Dr. Alexander Metherell gives a good summary of what sweating blood would look like:
“What happens is that severe anxiety causes the release of chemicals that break down the capillaries in the sweat glands. As a result, there’s a small amount of bleeding into these glands, and the sweat comes out tinged with blood. We’re not talking about a lot of blood; it’s just a very, very small amount.”
(Excerpted from The Case for Christ by Lee Strobel)
This description fits what Luke describes: he doesn’t say Jesus had blood pouring from his face. He says that Jesus’ sweat “was like drops of blood,” still clearly sweat yet tinged with blood.
As Mike Leake observes, Luke may be the only one who mentions Jesus sweating blood because Luke was a medical doctor. We know this because Acts establishes that Luke traveled with Paul, and Paul mentions Luke in Colossians 4:14: “Luke, the beloved doctor, sends his greetings.”
The Associates for Biblical Research observe that Luke’s Gospel gives other details that only a doctor would likely bring up. Only Luke’s Gospel records Jesus saying, “Physician, heal yourself!” (Luke 4:23). Luke seems to show professional courtesy when describing the woman with internal bleeding: unlike Mark, he doesn’t mention the many doctors who couldn’t help her (Mark 5:25-26) (Luke 8:23). Michael Card observes that Luke gives many other specific medical references, such as telling readers that Peter’s mother-in-law “had a high fever” (Luke 4:38).
We also see specifically medical details in Acts, when Luke describes being stranded with Paul on Malta. When a snake bites Paul, Luke specifies that locals expected Paul to “swell up or suddenly drop dead” (Acts 28:6), not just that they expected him to die. He also notes that Paul heals a man who is specifically “ill with fever and dysentery” (Acts 28:8).
Although this isn’t a major opinion, Michael Card suggests that Luke could have been a slave, which would explain why he emphasizes Jesus’ care for overlooked people. In ancient Roman times, slaves who could choose or change professions often became doctors—specialized positions kept them from being expendable. A slave who became a doctor would be very interested in the medical details and in whether Jesus took time for overlooked people.
What Did Jesus Sweating Blood Mean?
(Note: This section discusses the suffering of Jesus, including graphic descriptions.)
The fact that Jesus sweat blood tells us at least two things.
First, Jesus was feeling severe emotional distress even before he reached the cross. He knew he would be crucified (Matthew 20:17-19). For Jesus to be so distressed that he sweat blood means he wasn’t joking when he said, “My soul is overwhelmed with sorrow to the point of death” (Matthew 26:38). Jesus knew what was coming. He feared it and asked God if there was any way out. As he waited for God’s answer… the friends he asked to be there for him kept falling asleep. Like someone experiencing a panic attack with no one to calm him down, Jesus felt immense pain and his surroundings gave no comfort. Trusted friends couldn’t see what he was feeling. He could only stay put and trust the Father.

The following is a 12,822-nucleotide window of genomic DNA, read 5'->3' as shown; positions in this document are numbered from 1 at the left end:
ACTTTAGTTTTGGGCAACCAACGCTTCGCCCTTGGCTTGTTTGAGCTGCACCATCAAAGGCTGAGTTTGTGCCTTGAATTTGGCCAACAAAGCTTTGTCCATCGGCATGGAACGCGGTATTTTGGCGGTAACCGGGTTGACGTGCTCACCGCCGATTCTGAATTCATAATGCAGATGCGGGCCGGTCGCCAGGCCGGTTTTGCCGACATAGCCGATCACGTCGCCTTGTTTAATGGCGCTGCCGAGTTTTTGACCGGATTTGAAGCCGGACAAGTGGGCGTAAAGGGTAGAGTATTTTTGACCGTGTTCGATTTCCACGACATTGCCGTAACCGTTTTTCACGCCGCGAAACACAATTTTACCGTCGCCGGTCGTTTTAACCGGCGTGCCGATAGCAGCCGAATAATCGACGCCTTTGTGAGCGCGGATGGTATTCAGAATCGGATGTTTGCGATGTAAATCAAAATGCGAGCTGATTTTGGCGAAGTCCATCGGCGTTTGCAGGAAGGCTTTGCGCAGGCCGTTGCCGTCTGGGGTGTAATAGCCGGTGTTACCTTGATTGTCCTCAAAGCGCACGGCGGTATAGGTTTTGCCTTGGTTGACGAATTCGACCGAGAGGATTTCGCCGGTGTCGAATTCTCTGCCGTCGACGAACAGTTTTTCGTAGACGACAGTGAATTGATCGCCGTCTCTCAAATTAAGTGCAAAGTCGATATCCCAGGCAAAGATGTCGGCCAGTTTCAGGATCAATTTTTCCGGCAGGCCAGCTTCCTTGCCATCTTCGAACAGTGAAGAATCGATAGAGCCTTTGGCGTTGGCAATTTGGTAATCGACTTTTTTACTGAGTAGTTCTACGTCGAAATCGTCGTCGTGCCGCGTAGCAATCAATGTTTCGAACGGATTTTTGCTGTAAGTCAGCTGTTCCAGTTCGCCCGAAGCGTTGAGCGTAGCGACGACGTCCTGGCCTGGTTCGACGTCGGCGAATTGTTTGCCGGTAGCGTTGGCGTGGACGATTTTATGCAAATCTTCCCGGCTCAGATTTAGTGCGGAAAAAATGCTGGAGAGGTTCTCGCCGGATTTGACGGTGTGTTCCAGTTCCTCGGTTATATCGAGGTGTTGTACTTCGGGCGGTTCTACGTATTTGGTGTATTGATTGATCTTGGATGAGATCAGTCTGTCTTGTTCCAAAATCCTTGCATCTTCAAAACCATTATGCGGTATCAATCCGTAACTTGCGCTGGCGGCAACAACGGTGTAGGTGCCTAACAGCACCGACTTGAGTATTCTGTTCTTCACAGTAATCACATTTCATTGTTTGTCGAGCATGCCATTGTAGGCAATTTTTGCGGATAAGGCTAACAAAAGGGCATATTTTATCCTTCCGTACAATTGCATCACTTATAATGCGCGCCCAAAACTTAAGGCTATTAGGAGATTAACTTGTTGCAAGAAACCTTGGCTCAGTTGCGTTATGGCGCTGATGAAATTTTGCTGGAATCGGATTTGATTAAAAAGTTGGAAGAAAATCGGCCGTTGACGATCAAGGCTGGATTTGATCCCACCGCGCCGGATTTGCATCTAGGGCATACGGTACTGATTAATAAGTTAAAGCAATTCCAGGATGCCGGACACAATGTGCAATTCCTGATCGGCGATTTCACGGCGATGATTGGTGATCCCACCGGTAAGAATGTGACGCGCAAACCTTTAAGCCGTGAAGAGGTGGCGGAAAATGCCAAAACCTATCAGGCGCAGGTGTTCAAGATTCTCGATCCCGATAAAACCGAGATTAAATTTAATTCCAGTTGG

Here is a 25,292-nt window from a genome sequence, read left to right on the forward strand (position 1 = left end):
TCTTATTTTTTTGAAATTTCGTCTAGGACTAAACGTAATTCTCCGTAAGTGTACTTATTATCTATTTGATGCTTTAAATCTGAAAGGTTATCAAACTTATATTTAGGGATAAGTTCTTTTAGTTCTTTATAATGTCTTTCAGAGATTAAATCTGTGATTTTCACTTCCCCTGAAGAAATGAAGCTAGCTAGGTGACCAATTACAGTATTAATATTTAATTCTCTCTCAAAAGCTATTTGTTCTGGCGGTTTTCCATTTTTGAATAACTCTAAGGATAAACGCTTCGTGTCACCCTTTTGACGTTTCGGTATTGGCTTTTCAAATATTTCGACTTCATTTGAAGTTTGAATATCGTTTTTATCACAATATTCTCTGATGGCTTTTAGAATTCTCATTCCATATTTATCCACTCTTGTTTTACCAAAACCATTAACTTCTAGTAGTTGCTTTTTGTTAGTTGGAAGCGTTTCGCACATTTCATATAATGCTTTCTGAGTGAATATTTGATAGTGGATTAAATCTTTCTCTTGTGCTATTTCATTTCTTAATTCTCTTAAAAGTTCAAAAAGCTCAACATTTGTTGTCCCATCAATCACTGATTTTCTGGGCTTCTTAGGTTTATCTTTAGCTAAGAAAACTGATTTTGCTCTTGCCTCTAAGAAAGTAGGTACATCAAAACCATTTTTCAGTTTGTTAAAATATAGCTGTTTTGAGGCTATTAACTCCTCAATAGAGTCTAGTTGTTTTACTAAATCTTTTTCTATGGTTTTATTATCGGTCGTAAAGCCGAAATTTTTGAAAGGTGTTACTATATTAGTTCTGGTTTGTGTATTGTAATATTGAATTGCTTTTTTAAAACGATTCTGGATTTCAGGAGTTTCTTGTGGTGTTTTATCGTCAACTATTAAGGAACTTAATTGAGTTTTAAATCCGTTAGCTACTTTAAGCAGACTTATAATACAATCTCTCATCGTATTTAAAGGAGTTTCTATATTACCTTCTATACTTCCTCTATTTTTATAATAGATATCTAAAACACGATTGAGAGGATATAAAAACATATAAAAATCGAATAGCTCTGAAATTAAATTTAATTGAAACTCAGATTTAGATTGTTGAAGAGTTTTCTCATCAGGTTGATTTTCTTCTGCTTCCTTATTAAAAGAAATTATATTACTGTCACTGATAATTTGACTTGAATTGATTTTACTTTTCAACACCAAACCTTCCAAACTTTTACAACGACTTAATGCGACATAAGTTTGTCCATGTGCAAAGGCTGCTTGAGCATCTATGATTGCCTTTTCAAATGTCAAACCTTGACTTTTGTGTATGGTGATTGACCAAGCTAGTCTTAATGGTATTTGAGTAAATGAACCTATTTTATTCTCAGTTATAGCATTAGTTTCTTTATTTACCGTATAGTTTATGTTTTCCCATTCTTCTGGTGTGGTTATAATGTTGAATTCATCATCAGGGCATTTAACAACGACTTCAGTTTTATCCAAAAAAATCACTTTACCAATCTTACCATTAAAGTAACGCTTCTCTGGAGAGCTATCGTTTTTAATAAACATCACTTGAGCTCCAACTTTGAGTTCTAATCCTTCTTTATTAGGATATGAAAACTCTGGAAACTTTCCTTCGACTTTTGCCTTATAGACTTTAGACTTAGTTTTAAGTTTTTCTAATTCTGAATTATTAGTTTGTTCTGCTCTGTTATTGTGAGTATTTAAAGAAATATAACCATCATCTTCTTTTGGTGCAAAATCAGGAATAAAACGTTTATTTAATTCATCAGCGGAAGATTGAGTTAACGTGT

Second, Jesus sweating blood means his body was in agony before he reached the cross. Dr. Metherell observes that sweating blood makes skin “extremely fragile,” which would continue into the next day.
In the Garden of Gethsemane, Jesus is sweating blood. His skin may already feel over-sensitive. Then Jesus’ skin is being bruised as people grab him (likely binding him with chains) to take him to the religious leaders. A few hours later, his skin feels the blows as the religious leaders beat him (Matthew 26:67-68) (John 18:22-23), and their guards finish the job (Mark 14:65) (Luke 22:64-65).
Within a day of sweating blood, Jesus stands before Pilate, who orders his soldiers to flog Jesus. The Romans tear his clothes off (Matthew 27:28)—and they’re probably not doing it nicely to avoid a rug burn. Leather whips, containing lead (Matthew 27:26) and probably broken bone, tear into Jesus’ back and upper legs. At some point, the Romans hit his head with a reed stick (Matthew 27:30) (Mark 15:19). To top it off, they take Jesus’ scalp that sweat blood… and shove a crown of thorns onto it (Matthew 27:29) (John 19:2).
And there’s still the walk to Golgotha, carrying heavy wood crossbeams that Jesus knows he will be nailed to.
Even before the crucifixion, Jesus experienced torment that would kill many people. Amid that torment, Jesus did not lash out at his torturers or turn from what was ahead. God the Son carried the pain so that he could reach his destination. He would die so that the lost could be saved.
Photo Credit: Getty Images/jmbatt
G. Connor Salter is a writer and editor, with a Bachelor of Science in Professional Writing from Taylor University. In 2020, he won First Prize for Best Feature Story in a regional contest by the Colorado Press Association Network. He has contributed over 1,000 articles to various publications, including interviews for Christian Communicator and book reviews for The Evangelical Church Library Association. Find out more about his work here.